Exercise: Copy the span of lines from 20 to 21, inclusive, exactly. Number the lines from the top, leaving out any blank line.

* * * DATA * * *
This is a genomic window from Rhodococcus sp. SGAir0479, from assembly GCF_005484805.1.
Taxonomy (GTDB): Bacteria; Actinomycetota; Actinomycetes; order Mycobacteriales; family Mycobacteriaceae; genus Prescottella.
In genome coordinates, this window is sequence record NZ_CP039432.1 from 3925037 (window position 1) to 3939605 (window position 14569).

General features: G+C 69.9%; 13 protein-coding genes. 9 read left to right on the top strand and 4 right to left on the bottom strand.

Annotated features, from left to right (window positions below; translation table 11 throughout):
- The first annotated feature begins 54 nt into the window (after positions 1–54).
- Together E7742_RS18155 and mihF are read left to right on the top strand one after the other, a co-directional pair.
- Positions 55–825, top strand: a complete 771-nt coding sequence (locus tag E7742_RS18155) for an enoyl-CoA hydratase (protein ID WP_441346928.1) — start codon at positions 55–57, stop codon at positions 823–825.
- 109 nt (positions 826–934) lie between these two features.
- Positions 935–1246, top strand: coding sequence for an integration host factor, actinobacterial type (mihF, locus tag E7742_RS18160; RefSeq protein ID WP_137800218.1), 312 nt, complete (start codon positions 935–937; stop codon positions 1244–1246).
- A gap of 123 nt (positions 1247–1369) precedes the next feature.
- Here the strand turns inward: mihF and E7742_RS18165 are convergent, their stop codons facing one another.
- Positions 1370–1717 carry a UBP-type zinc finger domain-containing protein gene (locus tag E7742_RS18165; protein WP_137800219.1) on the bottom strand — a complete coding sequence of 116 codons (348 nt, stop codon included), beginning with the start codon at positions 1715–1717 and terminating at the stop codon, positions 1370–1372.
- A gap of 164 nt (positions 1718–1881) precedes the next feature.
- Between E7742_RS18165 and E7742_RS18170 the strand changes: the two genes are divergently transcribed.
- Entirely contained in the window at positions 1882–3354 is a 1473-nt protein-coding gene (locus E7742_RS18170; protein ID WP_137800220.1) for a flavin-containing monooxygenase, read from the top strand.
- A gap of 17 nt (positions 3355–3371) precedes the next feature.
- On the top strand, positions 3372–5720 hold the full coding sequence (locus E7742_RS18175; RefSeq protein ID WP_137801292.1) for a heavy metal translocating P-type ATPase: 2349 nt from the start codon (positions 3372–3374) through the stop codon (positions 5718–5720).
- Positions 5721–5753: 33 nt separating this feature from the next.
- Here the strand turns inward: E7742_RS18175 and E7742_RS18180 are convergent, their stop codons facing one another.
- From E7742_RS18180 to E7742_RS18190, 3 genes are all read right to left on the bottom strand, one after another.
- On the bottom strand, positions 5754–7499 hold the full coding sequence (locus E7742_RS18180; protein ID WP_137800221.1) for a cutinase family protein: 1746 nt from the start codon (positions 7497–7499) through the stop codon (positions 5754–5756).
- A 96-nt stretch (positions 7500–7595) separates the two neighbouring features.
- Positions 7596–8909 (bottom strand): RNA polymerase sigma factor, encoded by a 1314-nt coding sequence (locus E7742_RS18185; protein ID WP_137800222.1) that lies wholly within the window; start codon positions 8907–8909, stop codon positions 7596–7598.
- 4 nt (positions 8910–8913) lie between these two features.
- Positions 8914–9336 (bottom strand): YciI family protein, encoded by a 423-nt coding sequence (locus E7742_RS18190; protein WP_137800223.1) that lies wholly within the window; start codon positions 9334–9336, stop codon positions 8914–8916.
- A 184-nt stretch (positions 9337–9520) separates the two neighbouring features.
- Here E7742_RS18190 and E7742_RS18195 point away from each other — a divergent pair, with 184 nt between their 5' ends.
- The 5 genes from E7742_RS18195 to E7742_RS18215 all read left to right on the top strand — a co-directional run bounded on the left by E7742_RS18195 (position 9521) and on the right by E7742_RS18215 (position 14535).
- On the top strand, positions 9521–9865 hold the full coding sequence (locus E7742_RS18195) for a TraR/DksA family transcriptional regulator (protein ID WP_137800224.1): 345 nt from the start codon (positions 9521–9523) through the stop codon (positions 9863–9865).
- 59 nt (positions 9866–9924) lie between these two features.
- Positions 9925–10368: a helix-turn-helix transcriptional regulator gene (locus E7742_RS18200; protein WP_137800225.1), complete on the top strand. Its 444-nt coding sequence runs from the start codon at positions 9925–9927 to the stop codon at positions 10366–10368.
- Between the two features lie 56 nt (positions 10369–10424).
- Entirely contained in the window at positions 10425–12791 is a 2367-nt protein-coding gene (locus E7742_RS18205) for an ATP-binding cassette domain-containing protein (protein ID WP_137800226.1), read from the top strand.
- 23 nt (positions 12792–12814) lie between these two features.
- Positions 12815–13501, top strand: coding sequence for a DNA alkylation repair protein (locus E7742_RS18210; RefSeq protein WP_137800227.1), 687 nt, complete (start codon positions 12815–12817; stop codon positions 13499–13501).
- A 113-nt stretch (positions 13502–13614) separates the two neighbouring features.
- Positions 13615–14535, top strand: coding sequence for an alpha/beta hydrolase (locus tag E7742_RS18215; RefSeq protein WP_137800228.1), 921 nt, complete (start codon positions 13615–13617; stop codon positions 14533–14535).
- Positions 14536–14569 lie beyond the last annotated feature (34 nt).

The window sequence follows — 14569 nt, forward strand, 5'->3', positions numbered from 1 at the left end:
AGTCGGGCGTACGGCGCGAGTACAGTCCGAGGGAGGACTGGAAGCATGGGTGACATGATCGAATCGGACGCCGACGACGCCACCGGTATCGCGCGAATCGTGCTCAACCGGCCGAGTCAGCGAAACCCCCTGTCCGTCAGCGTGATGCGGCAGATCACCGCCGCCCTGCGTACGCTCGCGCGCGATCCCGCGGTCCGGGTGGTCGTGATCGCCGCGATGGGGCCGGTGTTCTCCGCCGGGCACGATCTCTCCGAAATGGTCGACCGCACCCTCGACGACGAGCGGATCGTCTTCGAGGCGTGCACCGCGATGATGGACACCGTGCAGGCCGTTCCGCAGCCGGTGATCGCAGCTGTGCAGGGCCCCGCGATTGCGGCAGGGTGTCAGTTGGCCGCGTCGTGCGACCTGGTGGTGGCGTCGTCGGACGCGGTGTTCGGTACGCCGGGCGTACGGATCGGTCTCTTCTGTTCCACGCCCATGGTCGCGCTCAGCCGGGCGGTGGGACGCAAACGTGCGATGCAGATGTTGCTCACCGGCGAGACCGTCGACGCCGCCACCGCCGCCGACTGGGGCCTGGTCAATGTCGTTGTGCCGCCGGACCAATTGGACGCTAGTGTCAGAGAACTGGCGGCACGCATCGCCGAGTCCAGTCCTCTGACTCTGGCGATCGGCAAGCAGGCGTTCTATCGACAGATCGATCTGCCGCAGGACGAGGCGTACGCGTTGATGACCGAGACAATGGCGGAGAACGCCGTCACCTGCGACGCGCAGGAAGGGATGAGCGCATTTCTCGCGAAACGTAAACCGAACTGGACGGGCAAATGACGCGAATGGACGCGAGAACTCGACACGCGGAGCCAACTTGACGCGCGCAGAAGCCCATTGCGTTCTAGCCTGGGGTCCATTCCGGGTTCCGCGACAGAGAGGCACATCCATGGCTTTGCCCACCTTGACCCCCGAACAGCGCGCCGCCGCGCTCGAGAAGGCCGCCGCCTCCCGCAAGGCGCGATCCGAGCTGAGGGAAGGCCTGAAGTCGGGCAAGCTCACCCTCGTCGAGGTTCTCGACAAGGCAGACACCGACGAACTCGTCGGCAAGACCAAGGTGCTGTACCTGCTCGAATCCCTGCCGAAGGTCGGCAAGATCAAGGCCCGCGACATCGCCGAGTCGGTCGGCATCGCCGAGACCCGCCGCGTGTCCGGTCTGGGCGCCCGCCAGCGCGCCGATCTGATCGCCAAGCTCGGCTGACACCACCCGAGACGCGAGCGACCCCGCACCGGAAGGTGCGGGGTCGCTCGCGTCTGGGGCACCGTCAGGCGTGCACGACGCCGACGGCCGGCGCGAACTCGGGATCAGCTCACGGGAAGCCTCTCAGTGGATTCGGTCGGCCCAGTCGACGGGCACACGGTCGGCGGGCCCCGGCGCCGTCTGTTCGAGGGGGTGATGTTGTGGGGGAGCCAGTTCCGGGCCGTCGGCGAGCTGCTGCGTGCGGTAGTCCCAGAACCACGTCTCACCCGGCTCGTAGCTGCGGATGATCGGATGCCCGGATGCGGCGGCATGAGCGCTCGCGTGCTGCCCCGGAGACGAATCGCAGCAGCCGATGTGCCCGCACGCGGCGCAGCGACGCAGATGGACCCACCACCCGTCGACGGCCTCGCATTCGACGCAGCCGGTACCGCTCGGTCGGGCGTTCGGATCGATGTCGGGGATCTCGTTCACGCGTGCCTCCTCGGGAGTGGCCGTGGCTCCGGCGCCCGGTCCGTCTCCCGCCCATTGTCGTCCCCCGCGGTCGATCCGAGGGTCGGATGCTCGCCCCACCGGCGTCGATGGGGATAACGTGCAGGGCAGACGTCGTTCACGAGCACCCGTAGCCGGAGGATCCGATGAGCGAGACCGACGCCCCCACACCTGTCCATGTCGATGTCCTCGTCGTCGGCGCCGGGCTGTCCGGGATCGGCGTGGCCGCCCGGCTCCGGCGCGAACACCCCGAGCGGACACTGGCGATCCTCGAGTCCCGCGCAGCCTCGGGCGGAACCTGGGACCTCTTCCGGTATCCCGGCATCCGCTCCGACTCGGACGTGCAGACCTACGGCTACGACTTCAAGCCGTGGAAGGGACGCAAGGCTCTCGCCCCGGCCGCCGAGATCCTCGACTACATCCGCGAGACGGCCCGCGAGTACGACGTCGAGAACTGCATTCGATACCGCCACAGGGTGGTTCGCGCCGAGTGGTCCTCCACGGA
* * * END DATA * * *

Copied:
- Here the strand turns inward: E7742_RS18175 and E7742_RS18180 are convergent, their stop codons facing one another.
- From E7742_RS18180 to E7742_RS18190, 3 genes are all read right to left on the bottom strand, one after another.